Friday, April 01, 2022

DCU Holiday Bash #1 from 1997 featured a laughably stupid Green Lantern story about Hanuka

The 3rd volume of Green Lantern from 1990-2004 has long been notorious for plenty of reasons, from the stealth leftist politics and other smutty elements Gerard Jones injected, to the repellent fridge story Ron Marz wrote in 1994, but in addition to that, there was also a short story starring Kyle Rayner, Hal Jordan's tediously scripted and forced replacement circa Emerald Twilight, that was just as dreadful as what the flagship series turned out to be. The tale in question comes from DCU Holiday Bash, published in early 1997, 1st of 3 specials from the late 90s, and was written by Michael Jan Friedman, a book writer who'd worked on a few comics in the 90s (including The Darkstars, which became something like a refugee camp for former GLs and even a depowered Donna Troy in its latter half), and judging from how insulting to the intellect the tale was, Friedman was hardly an improvement over Jones and Marz. Here's 3 panels from the story in question, which wasn't much more than 10 pages. It chronicles Kyle going to retrieve an oil vessel used for the Hanuka holiday from some neo-nazis who'd stolen it from a synagogue. Let's begin with this scene:
So what we have here are a few people preparing for the Hanuka holiday, with the woman discussing how great it is, and the script hits a historical pothole when she's written telling how Judah the Maccabee fought against the "Roman overlord of Palestine". Say what?!? So Friedman was perpetuating the falsehood of using a name the Romans invented for delegitimizing Israel in ancient times (not that he actually acknowledges that, of course), and to add even more unintentional comedy to the mix, he never did any proper research to comprehend that the empire occupying Israel at the time was the Greek-descended Seleucid empire, led by Antiochus III. Why, if that's supposed to be Judah atop the horse there, I'm equally put off by how he's made to look like he's wearing an Arabic keffiyeh on his head, a depiction that's admittedly occurred in other 20th century depictions of ancient Israelites too, but doesn't offer an accurate portrayal. I thought it was bad enough Jones basically invalidated Israel by not bringing up the name in his writing, in an early effort to ramrod the whole false narrative of a palestinian Arab/Islamic people that's become a common falsehood for years, into mainstream comics. With this, it looks as though Friedman also comes from a monumentally cynical leftist background, and saw nothing wrong with injecting some of his own contempt into another GL story he'd written up. Now, here's the second panel:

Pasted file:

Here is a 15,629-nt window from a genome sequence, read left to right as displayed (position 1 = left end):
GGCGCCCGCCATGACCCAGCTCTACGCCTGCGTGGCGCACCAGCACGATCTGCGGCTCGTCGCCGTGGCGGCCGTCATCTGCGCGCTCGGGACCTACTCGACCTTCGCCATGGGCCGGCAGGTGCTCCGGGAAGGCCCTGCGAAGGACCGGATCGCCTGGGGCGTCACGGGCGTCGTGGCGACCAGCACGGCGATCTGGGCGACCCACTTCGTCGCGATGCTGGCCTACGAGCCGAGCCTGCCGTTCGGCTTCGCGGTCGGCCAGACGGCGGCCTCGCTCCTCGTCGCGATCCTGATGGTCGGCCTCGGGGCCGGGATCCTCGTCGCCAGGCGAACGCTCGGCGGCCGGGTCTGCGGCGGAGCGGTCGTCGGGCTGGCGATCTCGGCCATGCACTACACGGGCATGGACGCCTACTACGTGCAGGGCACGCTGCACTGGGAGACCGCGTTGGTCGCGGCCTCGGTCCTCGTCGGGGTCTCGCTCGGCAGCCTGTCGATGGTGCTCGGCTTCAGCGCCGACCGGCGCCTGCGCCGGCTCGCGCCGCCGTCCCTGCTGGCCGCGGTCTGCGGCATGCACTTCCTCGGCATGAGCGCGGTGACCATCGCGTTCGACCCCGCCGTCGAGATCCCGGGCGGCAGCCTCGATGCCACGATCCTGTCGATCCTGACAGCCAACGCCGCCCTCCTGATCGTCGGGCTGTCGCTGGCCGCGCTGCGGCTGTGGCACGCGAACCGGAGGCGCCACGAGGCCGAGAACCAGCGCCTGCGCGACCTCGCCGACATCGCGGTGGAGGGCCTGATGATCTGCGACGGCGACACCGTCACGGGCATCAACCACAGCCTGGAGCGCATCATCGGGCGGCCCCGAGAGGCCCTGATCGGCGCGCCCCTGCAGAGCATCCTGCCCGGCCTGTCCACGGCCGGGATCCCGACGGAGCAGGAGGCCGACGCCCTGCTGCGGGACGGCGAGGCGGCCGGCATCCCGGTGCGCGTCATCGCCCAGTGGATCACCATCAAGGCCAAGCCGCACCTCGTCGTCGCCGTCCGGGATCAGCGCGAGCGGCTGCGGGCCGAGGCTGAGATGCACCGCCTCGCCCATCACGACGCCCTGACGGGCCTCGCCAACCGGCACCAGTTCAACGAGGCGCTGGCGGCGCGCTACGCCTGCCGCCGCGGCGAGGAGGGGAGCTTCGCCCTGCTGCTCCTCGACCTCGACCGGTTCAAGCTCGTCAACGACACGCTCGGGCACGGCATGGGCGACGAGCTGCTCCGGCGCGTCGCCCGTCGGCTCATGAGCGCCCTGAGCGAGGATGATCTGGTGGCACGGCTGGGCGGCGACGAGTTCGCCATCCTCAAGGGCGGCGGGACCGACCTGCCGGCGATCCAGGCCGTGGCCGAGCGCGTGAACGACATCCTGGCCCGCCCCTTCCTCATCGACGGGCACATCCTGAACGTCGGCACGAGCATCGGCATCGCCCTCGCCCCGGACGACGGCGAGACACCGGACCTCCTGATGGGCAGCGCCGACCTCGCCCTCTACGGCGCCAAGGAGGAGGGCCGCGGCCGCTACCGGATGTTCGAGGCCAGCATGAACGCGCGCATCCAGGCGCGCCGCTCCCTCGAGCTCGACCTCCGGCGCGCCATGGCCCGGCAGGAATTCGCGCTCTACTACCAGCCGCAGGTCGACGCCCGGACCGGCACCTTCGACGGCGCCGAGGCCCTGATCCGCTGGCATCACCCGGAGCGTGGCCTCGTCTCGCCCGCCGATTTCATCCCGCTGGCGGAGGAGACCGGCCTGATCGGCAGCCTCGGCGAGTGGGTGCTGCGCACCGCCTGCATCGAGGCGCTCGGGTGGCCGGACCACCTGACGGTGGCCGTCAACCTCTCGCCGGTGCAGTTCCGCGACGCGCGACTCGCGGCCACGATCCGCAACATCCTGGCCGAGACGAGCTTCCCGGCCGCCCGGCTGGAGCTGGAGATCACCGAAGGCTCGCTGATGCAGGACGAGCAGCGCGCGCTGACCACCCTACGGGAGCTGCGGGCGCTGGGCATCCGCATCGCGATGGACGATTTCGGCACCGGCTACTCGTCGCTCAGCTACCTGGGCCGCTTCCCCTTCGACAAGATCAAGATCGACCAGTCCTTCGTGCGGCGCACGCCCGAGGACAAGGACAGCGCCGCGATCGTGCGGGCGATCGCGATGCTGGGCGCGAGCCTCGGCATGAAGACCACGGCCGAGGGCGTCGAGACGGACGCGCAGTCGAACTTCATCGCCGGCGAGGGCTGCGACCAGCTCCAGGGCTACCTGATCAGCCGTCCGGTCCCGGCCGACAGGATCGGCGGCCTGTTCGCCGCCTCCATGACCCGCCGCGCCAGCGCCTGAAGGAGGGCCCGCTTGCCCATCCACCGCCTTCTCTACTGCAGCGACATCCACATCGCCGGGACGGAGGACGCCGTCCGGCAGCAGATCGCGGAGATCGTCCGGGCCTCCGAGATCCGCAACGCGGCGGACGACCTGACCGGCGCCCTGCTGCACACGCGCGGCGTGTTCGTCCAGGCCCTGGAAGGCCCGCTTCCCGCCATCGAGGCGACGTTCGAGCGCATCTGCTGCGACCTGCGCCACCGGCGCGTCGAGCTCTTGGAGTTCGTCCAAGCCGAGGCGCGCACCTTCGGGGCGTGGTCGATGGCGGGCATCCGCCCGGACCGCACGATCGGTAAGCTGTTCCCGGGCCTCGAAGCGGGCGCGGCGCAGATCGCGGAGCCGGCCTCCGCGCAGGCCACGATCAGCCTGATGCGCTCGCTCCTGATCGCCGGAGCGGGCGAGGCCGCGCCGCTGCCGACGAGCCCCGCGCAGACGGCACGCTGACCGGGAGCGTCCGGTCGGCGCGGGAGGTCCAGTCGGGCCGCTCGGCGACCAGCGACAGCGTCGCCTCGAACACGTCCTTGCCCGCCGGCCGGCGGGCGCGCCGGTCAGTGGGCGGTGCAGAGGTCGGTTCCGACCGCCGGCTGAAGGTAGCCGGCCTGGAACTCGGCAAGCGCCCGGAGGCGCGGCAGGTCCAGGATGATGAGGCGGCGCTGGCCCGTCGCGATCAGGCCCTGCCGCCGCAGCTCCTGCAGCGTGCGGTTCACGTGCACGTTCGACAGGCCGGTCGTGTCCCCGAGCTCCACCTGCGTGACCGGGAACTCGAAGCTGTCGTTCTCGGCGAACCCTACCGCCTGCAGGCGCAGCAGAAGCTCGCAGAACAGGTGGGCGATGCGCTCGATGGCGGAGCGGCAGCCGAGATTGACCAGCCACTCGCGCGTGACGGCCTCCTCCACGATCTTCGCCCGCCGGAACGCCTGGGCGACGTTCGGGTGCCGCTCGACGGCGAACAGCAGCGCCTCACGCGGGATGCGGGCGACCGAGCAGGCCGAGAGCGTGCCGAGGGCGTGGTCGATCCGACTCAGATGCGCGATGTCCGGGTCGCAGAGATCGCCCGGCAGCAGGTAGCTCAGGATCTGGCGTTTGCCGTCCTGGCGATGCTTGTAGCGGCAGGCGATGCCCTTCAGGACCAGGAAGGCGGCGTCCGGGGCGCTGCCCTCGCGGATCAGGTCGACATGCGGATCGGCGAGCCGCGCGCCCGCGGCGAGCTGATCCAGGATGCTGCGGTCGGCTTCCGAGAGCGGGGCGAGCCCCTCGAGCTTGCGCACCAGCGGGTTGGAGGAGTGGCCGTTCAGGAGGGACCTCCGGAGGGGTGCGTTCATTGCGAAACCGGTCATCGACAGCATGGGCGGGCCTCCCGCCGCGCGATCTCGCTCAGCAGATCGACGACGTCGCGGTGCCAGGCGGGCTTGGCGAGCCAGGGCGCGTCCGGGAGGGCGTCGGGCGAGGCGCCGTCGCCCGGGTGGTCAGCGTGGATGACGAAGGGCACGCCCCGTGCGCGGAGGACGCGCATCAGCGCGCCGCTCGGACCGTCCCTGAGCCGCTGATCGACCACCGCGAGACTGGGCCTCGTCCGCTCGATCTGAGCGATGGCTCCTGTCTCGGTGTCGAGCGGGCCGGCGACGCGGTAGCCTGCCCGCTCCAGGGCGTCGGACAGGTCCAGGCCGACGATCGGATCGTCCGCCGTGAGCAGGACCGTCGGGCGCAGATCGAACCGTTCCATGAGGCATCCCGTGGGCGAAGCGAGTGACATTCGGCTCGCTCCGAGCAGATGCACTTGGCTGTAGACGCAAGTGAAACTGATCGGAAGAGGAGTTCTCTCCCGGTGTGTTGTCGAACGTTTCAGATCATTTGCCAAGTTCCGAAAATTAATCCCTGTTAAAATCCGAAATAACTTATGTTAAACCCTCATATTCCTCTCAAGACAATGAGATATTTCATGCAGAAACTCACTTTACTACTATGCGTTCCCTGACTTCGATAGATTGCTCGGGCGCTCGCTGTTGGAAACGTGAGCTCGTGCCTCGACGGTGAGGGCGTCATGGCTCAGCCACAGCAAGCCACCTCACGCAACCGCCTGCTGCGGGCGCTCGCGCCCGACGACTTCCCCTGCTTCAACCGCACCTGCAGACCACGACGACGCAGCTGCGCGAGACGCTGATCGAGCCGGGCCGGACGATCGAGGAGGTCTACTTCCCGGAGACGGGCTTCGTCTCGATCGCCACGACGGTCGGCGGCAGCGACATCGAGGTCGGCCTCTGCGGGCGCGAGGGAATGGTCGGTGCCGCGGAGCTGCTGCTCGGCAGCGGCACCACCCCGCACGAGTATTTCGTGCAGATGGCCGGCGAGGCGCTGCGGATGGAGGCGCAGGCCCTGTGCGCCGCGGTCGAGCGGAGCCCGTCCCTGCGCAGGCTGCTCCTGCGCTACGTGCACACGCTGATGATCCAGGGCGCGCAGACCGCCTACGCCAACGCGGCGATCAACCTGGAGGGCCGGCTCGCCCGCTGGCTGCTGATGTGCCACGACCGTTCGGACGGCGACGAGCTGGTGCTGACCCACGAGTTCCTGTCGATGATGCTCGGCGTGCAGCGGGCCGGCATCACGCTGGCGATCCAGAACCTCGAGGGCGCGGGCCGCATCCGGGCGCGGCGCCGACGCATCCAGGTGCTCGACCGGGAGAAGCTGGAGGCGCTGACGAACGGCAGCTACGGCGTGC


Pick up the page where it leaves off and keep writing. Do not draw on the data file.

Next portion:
Here, Kyle discovers the lady is a female rabbi, which in Hebrew/Yiddish could be pronounced rebbetzin, and it's made out to look like such a religious figure shouldn't be asked on a date any more than a Catholic nun. This also had me groaning, because unlike the setup the Roman Catholics go by, in practically all sects of Judaism, rabbis and rebbetzins can marry. Even in the Reform sect, which I assume is what the lady is meant as an allusion to. The only hurdle is whether the suitor can convert to Judaism.